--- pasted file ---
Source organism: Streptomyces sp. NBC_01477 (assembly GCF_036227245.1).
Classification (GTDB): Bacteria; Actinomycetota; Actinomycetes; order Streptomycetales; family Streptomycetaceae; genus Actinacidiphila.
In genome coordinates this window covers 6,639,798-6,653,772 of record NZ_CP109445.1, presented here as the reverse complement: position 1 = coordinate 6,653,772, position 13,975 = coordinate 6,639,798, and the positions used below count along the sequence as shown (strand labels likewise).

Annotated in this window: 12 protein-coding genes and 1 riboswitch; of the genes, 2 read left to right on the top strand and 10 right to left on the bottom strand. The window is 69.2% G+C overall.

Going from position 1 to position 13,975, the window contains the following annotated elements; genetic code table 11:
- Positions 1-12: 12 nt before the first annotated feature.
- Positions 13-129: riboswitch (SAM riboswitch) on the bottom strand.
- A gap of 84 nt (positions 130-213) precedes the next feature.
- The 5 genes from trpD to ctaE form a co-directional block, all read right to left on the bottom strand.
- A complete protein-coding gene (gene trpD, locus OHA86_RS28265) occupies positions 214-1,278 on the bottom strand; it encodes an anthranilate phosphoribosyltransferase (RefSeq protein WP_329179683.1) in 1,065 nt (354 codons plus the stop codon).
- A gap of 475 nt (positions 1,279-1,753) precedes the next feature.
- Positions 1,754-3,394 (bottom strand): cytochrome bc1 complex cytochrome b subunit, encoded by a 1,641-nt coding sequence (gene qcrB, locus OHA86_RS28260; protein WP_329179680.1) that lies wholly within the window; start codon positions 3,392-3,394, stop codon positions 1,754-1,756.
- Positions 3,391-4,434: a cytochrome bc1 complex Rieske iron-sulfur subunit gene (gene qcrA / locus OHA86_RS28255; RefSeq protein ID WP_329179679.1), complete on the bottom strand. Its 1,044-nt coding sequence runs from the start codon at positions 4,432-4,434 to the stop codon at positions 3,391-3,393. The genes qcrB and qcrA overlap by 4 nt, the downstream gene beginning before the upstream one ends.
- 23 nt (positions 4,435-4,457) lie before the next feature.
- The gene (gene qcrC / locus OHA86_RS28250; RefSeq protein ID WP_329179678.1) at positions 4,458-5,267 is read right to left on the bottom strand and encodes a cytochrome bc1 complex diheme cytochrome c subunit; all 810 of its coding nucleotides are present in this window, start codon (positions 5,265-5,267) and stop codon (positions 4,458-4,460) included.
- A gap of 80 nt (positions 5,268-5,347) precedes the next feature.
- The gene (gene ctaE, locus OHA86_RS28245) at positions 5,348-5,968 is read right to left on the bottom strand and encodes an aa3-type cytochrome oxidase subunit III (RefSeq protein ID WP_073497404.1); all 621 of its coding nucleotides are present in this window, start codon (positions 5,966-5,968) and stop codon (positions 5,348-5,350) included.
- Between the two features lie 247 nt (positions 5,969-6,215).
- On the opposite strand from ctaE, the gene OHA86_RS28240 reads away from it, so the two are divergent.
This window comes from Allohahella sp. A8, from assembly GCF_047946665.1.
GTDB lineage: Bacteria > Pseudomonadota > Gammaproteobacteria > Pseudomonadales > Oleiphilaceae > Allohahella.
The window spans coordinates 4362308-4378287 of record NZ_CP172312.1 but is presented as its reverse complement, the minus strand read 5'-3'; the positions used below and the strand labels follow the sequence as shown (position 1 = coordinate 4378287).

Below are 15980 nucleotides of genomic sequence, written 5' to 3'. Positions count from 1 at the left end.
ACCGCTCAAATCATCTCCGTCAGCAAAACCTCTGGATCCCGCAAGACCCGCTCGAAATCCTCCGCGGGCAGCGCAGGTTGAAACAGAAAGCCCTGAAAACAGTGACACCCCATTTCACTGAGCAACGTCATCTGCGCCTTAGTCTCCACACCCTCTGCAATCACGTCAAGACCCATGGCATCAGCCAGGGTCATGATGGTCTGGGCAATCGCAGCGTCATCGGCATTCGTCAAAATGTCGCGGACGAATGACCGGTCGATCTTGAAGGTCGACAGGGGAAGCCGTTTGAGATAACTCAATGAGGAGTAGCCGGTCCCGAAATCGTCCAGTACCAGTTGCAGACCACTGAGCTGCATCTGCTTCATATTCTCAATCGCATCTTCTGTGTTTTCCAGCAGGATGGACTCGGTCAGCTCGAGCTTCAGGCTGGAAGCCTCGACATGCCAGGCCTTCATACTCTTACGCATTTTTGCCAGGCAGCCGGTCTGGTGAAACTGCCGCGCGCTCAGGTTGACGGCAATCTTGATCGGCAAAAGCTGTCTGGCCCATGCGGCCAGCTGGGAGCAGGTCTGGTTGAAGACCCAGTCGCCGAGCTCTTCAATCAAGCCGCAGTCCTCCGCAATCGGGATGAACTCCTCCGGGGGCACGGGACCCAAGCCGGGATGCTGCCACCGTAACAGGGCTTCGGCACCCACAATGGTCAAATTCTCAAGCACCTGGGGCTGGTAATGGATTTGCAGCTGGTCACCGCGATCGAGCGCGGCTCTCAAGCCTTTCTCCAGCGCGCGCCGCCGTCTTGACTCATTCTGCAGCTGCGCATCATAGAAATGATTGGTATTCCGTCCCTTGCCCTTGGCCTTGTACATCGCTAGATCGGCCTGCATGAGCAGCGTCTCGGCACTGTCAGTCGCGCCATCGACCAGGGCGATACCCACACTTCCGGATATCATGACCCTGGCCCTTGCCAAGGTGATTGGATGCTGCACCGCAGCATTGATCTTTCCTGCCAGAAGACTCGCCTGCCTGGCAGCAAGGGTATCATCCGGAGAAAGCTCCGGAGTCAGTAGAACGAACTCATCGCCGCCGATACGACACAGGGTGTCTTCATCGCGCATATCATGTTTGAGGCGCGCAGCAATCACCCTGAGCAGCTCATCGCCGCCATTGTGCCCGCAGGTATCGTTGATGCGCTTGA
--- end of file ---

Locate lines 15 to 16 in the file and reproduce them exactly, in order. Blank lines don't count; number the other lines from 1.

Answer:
- The gene (gene qcrC / locus OHA86_RS28250; RefSeq protein ID WP_329179678.1) at positions 4,458-5,267 is read right to left on the bottom strand and encodes a cytochrome bc1 complex diheme cytochrome c subunit; all 810 of its coding nucleotides are present in this window, start codon (positions 5,265-5,267) and stop codon (positions 4,458-4,460) included.
- A gap of 80 nt (positions 5,268-5,347) precedes the next feature.